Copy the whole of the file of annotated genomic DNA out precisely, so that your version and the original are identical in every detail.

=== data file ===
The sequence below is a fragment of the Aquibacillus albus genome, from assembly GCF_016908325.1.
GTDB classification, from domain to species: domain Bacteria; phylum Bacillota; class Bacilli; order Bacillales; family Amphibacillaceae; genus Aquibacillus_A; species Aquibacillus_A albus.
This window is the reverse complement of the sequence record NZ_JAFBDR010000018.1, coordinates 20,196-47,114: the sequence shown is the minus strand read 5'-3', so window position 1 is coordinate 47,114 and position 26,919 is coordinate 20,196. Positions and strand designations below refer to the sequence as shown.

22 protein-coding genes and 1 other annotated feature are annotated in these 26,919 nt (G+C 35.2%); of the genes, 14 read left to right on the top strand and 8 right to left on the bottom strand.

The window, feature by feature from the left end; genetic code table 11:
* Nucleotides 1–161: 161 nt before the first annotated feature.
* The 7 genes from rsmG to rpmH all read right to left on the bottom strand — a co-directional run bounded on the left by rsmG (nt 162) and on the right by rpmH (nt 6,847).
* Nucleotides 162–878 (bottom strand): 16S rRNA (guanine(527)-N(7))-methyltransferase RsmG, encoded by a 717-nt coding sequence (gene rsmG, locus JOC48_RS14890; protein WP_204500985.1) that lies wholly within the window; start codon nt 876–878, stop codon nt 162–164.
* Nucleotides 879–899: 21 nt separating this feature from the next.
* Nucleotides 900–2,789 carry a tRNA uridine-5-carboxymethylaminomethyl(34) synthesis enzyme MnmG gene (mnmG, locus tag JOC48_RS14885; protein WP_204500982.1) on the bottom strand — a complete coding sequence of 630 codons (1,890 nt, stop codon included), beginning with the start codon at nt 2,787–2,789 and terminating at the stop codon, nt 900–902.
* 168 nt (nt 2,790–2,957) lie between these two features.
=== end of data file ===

The sequence below is a fragment of the Aquibacillus albus genome, from assembly GCF_016908325.1.
GTDB classification, from domain to species: domain Bacteria; phylum Bacillota; class Bacilli; order Bacillales; family Amphibacillaceae; genus Aquibacillus_A; species Aquibacillus_A albus.
This window is the reverse complement of the sequence record NZ_JAFBDR010000018.1, coordinates 20,196-47,114: the sequence shown is the minus strand read 5'-3', so window position 1 is coordinate 47,114 and position 26,919 is coordinate 20,196. Positions and strand designations below refer to the sequence as shown.

22 protein-coding genes and 1 other annotated feature are annotated in these 26,919 nt (G+C 35.2%); of the genes, 14 read left to right on the top strand and 8 right to left on the bottom strand.

The window, feature by feature from the left end; genetic code table 11:
* Nucleotides 1–161: 161 nt before the first annotated feature.
* The 7 genes from rsmG to rpmH all read right to left on the bottom strand — a co-directional run bounded on the left by rsmG (nt 162) and on the right by rpmH (nt 6,847).
* Nucleotides 162–878 (bottom strand): 16S rRNA (guanine(527)-N(7))-methyltransferase RsmG, encoded by a 717-nt coding sequence (gene rsmG, locus JOC48_RS14890; protein WP_204500985.1) that lies wholly within the window; start codon nt 876–878, stop codon nt 162–164.
* Nucleotides 879–899: 21 nt separating this feature from the next.
* Nucleotides 900–2,789 carry a tRNA uridine-5-carboxymethylaminomethyl(34) synthesis enzyme MnmG gene (mnmG, locus tag JOC48_RS14885; protein WP_204500982.1) on the bottom strand — a complete coding sequence of 630 codons (1,890 nt, stop codon included), beginning with the start codon at nt 2,787–2,789 and terminating at the stop codon, nt 900–902.
* 168 nt (nt 2,790–2,957) lie between these two features.